HRC Misdirects Its Blame

By Eric Seymour

Tuesday morning, October 13 began like every other Tuesday morning for me. Still attempting to shake off the remnants of the previous night's sleep in preparation for my 8 AM class, I turned on my TV to catch a few bits of news before trudging onto campus.

What I saw next jolted me wide awake. Elizabeth Birch, Executive Director of the pro-homosexual activist group Human Rights Campaign, was on NBC's Today show, blaming the death of gay University of Wisconsin student Matthew Shepard in part on a series of advertisements which offer hope for change to homosexuals.

The advertisements, part of the "Truth in Love" outreach sponsored by conservative Christian groups such as the Family Research Council feature the testimonies of former homosexuals who have left that lifestyle, often with the help of organizations such as Parents and Friends of Ex-Gays and Exodus International. The ads offer help to those who wish to find this same help, and end with a phone number and the message "It's not about hate. It's about hope."

During her appearance, Birch directly blamed this ad campaign for inspiring the vicious murder of Shepard. Her reasoning? The advertisements send the message that homosexuals are wrong or "need help," thus Shepard's murderers deemed him less than human. If anything, however, the ads emphasize the very humanity of homosexuals by emphasizing that, while their lifestyle is wrong, they are people like anyone else with caring families, and there is hope for changing their very human mistakes.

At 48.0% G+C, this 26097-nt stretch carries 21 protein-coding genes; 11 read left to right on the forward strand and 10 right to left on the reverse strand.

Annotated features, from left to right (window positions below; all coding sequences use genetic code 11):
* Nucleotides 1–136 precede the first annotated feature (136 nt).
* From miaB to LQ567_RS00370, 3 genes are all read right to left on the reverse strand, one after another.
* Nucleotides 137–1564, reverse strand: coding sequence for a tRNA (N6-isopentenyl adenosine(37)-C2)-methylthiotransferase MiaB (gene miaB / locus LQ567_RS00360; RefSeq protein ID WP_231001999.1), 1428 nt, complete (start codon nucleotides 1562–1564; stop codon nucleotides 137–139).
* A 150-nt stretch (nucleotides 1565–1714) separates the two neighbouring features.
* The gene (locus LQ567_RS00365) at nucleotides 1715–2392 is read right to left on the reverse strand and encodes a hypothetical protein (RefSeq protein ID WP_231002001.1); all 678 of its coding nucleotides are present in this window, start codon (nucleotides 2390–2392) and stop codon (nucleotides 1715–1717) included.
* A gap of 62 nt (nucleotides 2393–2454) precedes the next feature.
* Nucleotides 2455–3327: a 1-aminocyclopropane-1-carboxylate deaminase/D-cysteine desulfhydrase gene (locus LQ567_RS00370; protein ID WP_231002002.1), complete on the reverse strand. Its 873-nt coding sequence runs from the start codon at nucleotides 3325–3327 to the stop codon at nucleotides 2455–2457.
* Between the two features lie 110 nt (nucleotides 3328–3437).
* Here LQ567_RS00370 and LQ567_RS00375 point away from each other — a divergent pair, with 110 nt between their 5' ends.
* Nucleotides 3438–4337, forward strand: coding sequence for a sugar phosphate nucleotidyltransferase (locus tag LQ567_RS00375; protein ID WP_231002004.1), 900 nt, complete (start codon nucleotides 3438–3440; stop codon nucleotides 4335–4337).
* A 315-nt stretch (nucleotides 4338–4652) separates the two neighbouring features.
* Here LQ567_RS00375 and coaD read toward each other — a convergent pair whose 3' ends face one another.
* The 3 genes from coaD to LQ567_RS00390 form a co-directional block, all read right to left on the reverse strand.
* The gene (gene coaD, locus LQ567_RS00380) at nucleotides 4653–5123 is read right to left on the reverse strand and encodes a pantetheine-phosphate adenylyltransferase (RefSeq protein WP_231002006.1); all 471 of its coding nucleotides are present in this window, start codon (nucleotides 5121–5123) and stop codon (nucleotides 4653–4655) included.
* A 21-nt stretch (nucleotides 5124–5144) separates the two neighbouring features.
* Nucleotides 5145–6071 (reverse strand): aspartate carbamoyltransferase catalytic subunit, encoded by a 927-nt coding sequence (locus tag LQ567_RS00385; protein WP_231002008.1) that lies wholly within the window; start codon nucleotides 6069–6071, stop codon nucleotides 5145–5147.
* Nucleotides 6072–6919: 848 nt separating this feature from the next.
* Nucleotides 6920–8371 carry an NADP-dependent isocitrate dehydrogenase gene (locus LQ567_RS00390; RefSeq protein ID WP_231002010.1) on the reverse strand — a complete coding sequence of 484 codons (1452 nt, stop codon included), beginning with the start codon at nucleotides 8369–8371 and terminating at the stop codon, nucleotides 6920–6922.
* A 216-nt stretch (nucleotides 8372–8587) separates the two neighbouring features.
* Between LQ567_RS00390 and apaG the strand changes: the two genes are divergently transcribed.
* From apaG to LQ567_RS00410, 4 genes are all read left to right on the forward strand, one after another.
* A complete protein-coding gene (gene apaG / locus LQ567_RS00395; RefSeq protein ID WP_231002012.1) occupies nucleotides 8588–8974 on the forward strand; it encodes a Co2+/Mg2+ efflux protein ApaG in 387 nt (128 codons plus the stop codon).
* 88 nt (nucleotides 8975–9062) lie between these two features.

Birch and the HRC are also taking political advantage of this tragedy, and suggesting that the sponsors of the "Truth in Love" campaign should be subject to investigation under existing and proposed hate crimes legislation. Thus, while they fight to present pro-homosexual propaganda to impressionable children in public schools, they also are trying to silence those who are offering a seldom-heard viewpoint of hope for change chiefly to adults. This further calls into question whether the HRC is seeking to protect homosexuals from violence or to silence conservative Christians in the public sphere.

The greatest irony in this controversy is that in a press release dated just before Shepard's murder made national news, Birch claimed the ads were "scapegoating gay and lesbian Americans." The ads never even come close to blaming anyone for anything. It is the HRC that is now trying to blame those very ads for Shepard's death. And this scapegoating serves neither the protection of homosexuals nor the preservation of freedom of speech and religion in America.

To view one of the ads of the "Truth in Love" outreach, click here for AVI format and here for MOV format. (Note: these files are on a server not administered by Hoosier Review. We cannot guarantee their availability in the future.)

Eric Seymour

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